When You’re Better Off Apart

Don't allow your financial security to become a casualty of divorce

also recommends canceling all joint credit cards. Even if the court rules you aren’t responsible for charges made after you separate, the credit card company can hold you liable while financial matters are being sorted out. If you don’t have credit in your name, apply for it immediately.

CONQUER THE PROCESS
Don’t go it alone. At a minimum, you’ll need a topflight attorney, a financial advisor, and a certified divorce planner. The best recommendations may come from friends and family who have been through the divorce process. You can also consult www.divorcemagazine.com or the College for Divorce Specialists (www.cdscollege.net). “Assume everything is fair game, no matter who owns it,” says Mari Adam, a certified financial planner with Adam Financial Associates in Boca Raton, Florida.

“Divorce isn’t fair,” says Wall, a director of Women’s Institute for Financial Education (www.wife.org) and a board member for the GE Center for Financial Learning (www.financiallearning.com). “It’s fought in an arena that you don’t really understand, with money you don’t really have, and you’re fighting for a prize that can’t be enough. Figure out what’s most important and let the rest go.”

Think twice about the house. Women often want the house, which can be a big mistake, says Kay Maxwell, a certified financial planner with Maxwell Financial Services Inc., a Dallas-based registered investment advisor. “You have to ask yourself if you can really afford the house. It’s not just the mortgage, but the maintenance, taxes, and all the hassles,” she says. Furthermore, weigh keeping the house against other assets. You may be better off selling the house and dividing the proceeds.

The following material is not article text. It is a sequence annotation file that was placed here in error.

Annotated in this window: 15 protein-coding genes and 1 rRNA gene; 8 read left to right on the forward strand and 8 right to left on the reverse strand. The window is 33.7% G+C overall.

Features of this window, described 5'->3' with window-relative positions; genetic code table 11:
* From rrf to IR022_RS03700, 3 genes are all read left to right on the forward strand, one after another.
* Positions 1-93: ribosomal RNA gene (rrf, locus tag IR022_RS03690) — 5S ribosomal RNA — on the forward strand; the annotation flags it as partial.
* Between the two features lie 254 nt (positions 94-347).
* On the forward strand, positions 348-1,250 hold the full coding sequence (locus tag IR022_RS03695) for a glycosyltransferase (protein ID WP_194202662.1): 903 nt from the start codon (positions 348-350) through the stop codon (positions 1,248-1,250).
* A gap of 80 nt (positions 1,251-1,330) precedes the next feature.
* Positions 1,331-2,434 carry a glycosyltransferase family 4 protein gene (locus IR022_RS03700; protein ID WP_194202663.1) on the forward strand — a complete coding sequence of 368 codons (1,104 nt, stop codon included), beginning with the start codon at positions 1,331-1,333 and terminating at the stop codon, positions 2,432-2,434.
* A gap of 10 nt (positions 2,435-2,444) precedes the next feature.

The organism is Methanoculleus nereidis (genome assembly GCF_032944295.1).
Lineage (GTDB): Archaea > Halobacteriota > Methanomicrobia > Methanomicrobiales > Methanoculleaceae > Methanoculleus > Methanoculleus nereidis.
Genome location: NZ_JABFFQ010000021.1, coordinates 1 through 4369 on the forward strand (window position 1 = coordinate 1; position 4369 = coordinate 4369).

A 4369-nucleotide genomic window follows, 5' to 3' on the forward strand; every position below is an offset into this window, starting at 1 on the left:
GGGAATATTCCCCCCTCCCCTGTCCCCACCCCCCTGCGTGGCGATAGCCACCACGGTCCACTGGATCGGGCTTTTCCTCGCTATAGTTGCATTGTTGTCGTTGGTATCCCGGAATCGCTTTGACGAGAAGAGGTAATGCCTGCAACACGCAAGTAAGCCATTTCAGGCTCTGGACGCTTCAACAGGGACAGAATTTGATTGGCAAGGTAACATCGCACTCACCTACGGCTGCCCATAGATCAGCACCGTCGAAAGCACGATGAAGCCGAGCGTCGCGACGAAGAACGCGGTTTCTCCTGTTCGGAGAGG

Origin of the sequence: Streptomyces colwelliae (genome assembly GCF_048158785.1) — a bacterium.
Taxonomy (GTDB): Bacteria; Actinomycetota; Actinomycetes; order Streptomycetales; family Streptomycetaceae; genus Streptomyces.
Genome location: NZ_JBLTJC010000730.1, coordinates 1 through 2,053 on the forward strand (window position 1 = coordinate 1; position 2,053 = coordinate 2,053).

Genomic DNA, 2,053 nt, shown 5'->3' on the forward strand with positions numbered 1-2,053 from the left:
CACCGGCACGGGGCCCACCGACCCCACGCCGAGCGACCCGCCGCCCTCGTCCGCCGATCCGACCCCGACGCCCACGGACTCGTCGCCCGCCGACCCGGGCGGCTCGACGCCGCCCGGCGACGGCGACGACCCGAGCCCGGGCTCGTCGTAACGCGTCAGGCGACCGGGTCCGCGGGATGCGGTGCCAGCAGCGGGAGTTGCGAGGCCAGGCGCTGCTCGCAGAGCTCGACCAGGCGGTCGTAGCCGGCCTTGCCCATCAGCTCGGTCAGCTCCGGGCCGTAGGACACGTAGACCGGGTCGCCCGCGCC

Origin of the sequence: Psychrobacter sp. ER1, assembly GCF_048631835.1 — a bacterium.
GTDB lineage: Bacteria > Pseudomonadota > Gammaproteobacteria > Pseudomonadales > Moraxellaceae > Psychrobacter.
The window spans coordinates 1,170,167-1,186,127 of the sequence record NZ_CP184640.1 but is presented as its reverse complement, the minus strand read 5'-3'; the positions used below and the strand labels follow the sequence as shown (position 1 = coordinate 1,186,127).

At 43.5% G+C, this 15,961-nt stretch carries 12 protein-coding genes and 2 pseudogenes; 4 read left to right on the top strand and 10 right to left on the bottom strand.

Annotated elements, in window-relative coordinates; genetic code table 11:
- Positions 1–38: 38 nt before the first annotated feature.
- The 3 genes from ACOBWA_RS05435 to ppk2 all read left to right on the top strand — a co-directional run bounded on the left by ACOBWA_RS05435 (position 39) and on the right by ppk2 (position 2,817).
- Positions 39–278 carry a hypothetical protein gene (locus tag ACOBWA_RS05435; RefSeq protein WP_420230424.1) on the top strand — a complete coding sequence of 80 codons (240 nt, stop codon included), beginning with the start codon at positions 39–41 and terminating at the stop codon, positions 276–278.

Be careful about waiving rights. So much is final in the divorce process, with the exception of child support. If you waive your right to alimony–often awarded for marriages of 10 years or more–you’ll never get that option again. But be aware that alimony is considered taxable income. You should consider taking your alimony as a lump sum instead of monthly since 50% of ex-spouses default on alimony payments.

Be thorough when you review other income-producing arrangements. Understand that all child support agreements aren’t ironclad. “Child support can be taken away in the next month,” says Adam. (Child support payments are not taxable income or deductible.) If you’re fortunate enough to get a chunk of your ex-spouse’s retirement account, make sure it’s under your control. “It has to last,” she says. “What matters is that the money should be able to produce income for you.”

MOVE ON
The hard work doesn’t end once your divorce is final. Without question, you’ll need to overhaul your finances. If you’ve never structured a budget, now is the time. You may find that the reduction in income leaves you with less wiggle room, so you must be prepared to do more with less. “You may have to take your children out of private school, choose a cheaper summer camp, or otherwise downsize,” says Adam. “You may find that you need to take a job if you weren’t working before, or take a second job.”

Re-evaluate your

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